The above posts have given you great information on the Civil Rights Movement in the United States. I would agree that Martin Luther King, Jr. and Medgar Evers were two of the most influential leaders. I always look at Rosa Parks and her bravery to not give up her seat on the bus as an important moment in the Movement.
Often times historians, students and teachers overlook the importance of Medgar Evers. He was a minister and civil rights activist in Mississippi who got much less press than Martin Luther King, but started earlier and was influential in ways the young MLK could not be until later in the movement. He was also assassinated for his activities.
James Meredith was also the first black man to attend the University of Mississippi, even though he had to have FBI escorts in order to do it, and he was still shot.
This would take a term paper to address completely, but let me highlight some key pieces of information and areas to examine in conducting research to complete this "list."
Key figures that come to mind are Martin Luther King, Jr., Medgar Evers, Malcolm X, and Rosa Parks; these would just be a few jumping points from which to begin.
Key issues dealt with segregation based on race, and refusing rights guaranteed by the U.S. Constitution but which were still not extended to people of color (such as the right to vote). Segregation included separate public bathrooms, seating on public transportation, restaurant service, etc., based on a person's color.
Events worthy of research would include, but not be limited to:
- the boycott of Montgomery Bus Company (following Rosa Parks's refusal to give up her seat to a white man)
- Brown vs. the Board of Education (which was an attempt to desegregate schools)
- the Little Rock Nine
- Freedom Rides
- Sit Ins
- the murder of Emmet Till
- Dr. King's arrest in Birmingham
- the bombing at the 16th Street Baptist Church (in Birmingham, killing four little girls)
- the murder of three civil rights workers in Mississippi
- the assassinations (of Martin Luther King, Jr., Medgar Evers, and Malcolm X)
- the Civil Rights March on Washington, and,
- the passage of the Civil Rights Act in 1964.
This is merely a "skeletal" structure of the issues, personalities and events, etc., that galvanized the Civil Rights Movement in this country.
Civil rights are the freedoms and rights of people that they are supposed to have by the very fact of their being a a member of a nation irrespective of their other characteristics such as race, economic class, profession, religion, or colour of skin. These rights are sometimes described as birth rights or god given rights. Different countries define these rights in different way. The most common rights accepted as civil rights include right to personal liberty, freedom of speech, freedom of religion, right to own property, and to receive fair and equal treatment from government, other persons, and private groups.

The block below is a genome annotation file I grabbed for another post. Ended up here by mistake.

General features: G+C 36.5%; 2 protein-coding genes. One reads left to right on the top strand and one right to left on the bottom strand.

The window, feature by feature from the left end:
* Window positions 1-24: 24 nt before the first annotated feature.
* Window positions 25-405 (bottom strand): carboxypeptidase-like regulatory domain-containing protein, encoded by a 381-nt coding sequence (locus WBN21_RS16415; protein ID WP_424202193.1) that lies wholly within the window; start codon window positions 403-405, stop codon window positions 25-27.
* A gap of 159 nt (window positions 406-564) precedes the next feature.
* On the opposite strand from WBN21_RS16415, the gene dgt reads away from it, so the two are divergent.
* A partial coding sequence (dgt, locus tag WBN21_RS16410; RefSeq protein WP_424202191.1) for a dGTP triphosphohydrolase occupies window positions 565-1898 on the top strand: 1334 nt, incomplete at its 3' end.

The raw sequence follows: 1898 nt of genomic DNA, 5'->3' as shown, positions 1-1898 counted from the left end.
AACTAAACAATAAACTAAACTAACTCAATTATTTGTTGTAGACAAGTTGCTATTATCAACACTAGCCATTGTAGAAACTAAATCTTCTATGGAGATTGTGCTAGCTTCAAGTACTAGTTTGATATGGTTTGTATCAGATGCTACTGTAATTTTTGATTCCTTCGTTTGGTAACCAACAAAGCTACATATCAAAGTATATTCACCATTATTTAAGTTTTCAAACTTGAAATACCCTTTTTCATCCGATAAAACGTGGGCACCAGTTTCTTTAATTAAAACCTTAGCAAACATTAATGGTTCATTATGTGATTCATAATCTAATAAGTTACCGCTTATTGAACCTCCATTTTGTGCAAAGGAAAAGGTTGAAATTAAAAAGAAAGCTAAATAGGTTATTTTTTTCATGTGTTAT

Over a period history, particularly from the declaration of independence by the USA, and the French Revolution, most of the countries have accepted the concept of civil rights. As a result most of the countries today have constitutions and other laws that secure and protect civil rights of all the people. Unfortunately the discrimination still exists in spite of laws that are supposed to protect civil rights. Civil rights movement generally refers to any movement in the society that is aimed at correcting such laws and other social conditions to eliminate discrimination.
These civil rights movements often consist of campaigns, public meetings, marches, and other forms of protests and propaganda to make other people aware of the issues and display support and determination for the cause of civil rights. They may also include legal battles against cases of civil rights violation and lobbying for changes in legislation.
One of the most prominent civil rights movement is that of black Americans in the United States. This movement has been going on since 1800's and continues to remain active till date. This movement became very strong during the 1950's and 1960's which resulted in important changes in legislation to end discrimination. Efforts of civil rights leaders resulted in several Supreme Court decisions that attacked discrimination. For example in the case of Brown v. Board of Education of Topeka (1954), the court held that compulsory segregation in state schools was illegal.
Martin Luther King Jr. was the main leader of the civil rights movement of USA during 1950's and 1960's, who received the 1964 Nobel Peace Prize for leading nonviolent civil rights movement. He won wide support among whites, and laws that had barred integration in the Southern States were abolished.
In 1955, Martin Luther King, Jr. began organizing demonstrations protesting against discrimination. This movement became a major issue in the nation in the early 1960's, in which the white population of USA also became very much active. From 1961 to 1963, racial protests and demonstrations took place in all parts of the United States. One major event of the movement occurred on August 28, 1963, when more than 200,000 people staged a freedom march called the March on Washington in Washington, D.C.
As a result of the Civil rights movement under the leadership of Martin Luther king Jr., in 1963 President John F. Kennedy proposed a wide-ranging civil rights bill to the U.S. Congress. And the movement won a major major victory in 1964, when the U.S. Congress passed the civil rights bill recommended by Kennedy and his successor, President Lyndon B. Johnson.
King died a death of a martyr, when he was killed by an assassins bullet on April 4, 1968.